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Column: Lynn Swann’s exit allows USC to start cleaning house in the athletic department

Lynn Swann pauses during his appointment news conference as USC athletic director in Los Angeles in 2016. Swann resigned Monday.
Lynn Swann pauses during his appointment news conference as USC athletic director in 2016. Swann resigned Monday.
(Damian Dovarganes / Associated Press)

It’s about time.

Lynn Swann never should have been the USC athletic director in the first place, and it’s about time someone finally decided to end a misguided tenure filled with ineffectiveness, indifference and more biting scandals than big football victories.

The letter from USC President Carol Folt to the Trojans community Monday afternoon read as if Swann made the move himself, claiming he “has decided to resign from his position as the Director of Athletics effective today.”

That’s not exactly true. It’s obvious the decision was made by USC. Swann was informed of his fate Monday morning and subsequently chose the wording. I wrote in March that Swann needed to be fired, and, in her third month on the job, Folt did precisely that.

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This makes her the most important Carol at USC since Pete.

This was Folt smartly beginning a massive overhaul of a Trojans athletic department that has become a national embarrassment. This was the new boss commencing a cleansing of the nation’s only university athletic department recently involved in the two announced FBI probes into college sports.

There was Tony Bland, former USC assistant basketball coach, pleading guilty to one count of conspiracy to commit bribery in the college hoops scandal. Then there was Donna Heinel, former senior associate athletic director, allegedly accepting $1.3 million in bribes in the college admissions scandal.

After three tumultuous years atop one of the nation’s most prestigious athletic departments, USC athletic director Lynn Swann resigns.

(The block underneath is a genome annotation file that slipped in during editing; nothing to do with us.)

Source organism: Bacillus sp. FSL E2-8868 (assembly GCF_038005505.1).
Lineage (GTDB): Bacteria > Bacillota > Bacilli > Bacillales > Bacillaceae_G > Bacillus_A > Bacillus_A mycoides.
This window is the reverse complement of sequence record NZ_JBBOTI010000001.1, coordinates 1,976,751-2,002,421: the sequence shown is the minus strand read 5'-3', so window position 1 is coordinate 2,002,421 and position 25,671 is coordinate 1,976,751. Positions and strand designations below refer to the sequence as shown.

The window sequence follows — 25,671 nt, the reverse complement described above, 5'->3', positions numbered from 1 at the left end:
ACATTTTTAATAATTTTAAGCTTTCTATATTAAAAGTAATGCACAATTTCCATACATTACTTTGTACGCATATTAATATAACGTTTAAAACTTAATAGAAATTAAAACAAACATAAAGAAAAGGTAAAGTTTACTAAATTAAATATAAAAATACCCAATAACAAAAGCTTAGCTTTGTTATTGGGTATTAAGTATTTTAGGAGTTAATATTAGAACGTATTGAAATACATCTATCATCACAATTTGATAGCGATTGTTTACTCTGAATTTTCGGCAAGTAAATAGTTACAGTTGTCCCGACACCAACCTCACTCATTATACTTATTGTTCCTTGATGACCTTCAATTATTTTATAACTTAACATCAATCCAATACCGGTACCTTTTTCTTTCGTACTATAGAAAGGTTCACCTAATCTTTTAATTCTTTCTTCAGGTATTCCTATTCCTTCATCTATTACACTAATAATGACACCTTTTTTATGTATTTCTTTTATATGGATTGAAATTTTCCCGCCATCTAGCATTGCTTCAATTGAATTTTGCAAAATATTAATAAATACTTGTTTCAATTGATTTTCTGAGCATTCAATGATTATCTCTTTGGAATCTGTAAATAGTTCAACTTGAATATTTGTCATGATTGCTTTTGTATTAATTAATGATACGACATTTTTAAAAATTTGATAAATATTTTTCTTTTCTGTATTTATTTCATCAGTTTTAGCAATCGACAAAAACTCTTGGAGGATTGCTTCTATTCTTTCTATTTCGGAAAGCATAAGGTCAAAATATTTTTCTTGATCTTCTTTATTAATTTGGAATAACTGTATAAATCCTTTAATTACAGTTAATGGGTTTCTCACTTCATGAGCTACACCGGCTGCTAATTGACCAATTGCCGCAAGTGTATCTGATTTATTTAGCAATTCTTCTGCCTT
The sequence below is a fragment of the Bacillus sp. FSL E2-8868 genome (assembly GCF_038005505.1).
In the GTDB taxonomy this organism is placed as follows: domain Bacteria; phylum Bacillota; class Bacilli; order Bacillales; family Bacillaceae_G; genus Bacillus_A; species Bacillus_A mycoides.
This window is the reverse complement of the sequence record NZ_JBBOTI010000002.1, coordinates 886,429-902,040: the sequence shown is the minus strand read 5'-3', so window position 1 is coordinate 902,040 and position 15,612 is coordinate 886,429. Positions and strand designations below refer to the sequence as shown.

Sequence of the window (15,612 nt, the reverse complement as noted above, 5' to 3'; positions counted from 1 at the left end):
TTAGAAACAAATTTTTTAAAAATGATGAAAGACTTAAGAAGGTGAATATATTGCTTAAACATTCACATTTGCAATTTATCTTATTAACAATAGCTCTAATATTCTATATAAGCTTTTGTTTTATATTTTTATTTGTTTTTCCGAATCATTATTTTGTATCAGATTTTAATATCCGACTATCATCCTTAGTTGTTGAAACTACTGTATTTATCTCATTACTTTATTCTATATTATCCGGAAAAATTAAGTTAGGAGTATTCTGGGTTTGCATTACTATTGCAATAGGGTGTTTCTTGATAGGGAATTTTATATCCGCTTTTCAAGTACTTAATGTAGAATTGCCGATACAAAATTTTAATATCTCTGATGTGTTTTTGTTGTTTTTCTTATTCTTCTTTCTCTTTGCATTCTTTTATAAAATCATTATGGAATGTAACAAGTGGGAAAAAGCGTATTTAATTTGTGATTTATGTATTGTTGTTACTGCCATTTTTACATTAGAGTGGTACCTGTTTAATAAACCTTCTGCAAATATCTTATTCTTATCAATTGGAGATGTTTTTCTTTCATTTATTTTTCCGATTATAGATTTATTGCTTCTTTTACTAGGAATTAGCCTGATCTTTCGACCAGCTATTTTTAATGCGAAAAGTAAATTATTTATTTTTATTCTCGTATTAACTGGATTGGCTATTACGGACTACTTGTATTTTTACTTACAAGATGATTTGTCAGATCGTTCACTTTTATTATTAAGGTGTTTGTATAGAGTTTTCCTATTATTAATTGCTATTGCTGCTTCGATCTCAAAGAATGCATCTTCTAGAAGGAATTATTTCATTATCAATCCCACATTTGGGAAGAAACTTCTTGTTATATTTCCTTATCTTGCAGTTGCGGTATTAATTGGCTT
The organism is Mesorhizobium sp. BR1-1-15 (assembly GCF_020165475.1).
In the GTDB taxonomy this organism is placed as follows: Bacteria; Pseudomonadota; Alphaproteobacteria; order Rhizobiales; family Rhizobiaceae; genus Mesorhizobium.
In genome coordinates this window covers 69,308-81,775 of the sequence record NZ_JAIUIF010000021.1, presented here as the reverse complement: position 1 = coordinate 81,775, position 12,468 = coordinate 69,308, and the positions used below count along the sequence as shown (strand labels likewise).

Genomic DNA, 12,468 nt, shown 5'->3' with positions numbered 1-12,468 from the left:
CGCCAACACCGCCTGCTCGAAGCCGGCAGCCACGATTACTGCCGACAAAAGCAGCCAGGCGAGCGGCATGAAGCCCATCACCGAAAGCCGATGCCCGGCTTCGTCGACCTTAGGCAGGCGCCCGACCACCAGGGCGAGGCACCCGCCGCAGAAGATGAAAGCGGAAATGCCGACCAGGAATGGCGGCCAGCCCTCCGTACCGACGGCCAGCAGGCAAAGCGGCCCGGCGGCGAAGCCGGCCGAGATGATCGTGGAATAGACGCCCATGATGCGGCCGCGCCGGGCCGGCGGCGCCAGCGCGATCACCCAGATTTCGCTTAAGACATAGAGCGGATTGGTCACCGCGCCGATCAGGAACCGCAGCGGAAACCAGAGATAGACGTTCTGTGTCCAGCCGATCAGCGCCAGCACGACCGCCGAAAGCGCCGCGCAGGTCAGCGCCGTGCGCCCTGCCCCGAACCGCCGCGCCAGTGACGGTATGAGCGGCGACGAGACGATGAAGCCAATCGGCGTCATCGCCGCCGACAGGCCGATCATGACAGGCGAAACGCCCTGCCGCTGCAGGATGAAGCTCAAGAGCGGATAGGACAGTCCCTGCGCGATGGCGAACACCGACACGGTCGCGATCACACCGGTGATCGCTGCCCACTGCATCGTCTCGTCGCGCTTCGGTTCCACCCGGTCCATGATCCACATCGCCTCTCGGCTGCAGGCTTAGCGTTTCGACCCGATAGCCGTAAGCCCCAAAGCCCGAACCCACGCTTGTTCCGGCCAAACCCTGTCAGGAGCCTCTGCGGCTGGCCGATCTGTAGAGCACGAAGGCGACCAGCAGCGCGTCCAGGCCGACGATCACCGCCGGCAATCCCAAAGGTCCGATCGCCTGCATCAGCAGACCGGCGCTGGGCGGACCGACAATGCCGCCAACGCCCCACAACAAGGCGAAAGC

All of this was just in the last year, all while the USC football team was finishing with its first losing season in 19 years, everyone led by Swann, who had such a distant connection to his job that in the middle of the scandals he was seen at a sports memorabilia convention in Virginia signing autographs for money.

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Swann needed to go. He should have been gone by now. Given his close ties to the deep-pocketed USC boosters who have been given free rein to run the joint, it took a fresh new voice to finally make that call. Folt admirably used that voice in a statement that was even louder when she appointed Swann’s interim successor.

It isn’t longtime shadow athletic director Steve Lopes, the good soldier who has diligently run the department for years. It is Dave Roberts, a USC special advisor to the president and the vice chair of the NCAA’s Committee on Infractions. This sends the message that Folt is intent on bypassing tradition and completely reshaping Trojans athletics from the outside. Her announced search committee for the new athletic director is filled with academics and business leaders who are also not connected to the department. These are all good things.

For the last 26 years, USC athletics have been run by former Trojans football players whose main qualifications for the job were, well, that they were former Trojans football players. Mike Garrett, Pat Haden and Swann did not have any previous experience running a major athletic department when they were hired. With the exception of Garrett’s fortunate hire of Pete Carroll — he wasn’t his first choice — their inexperience showed.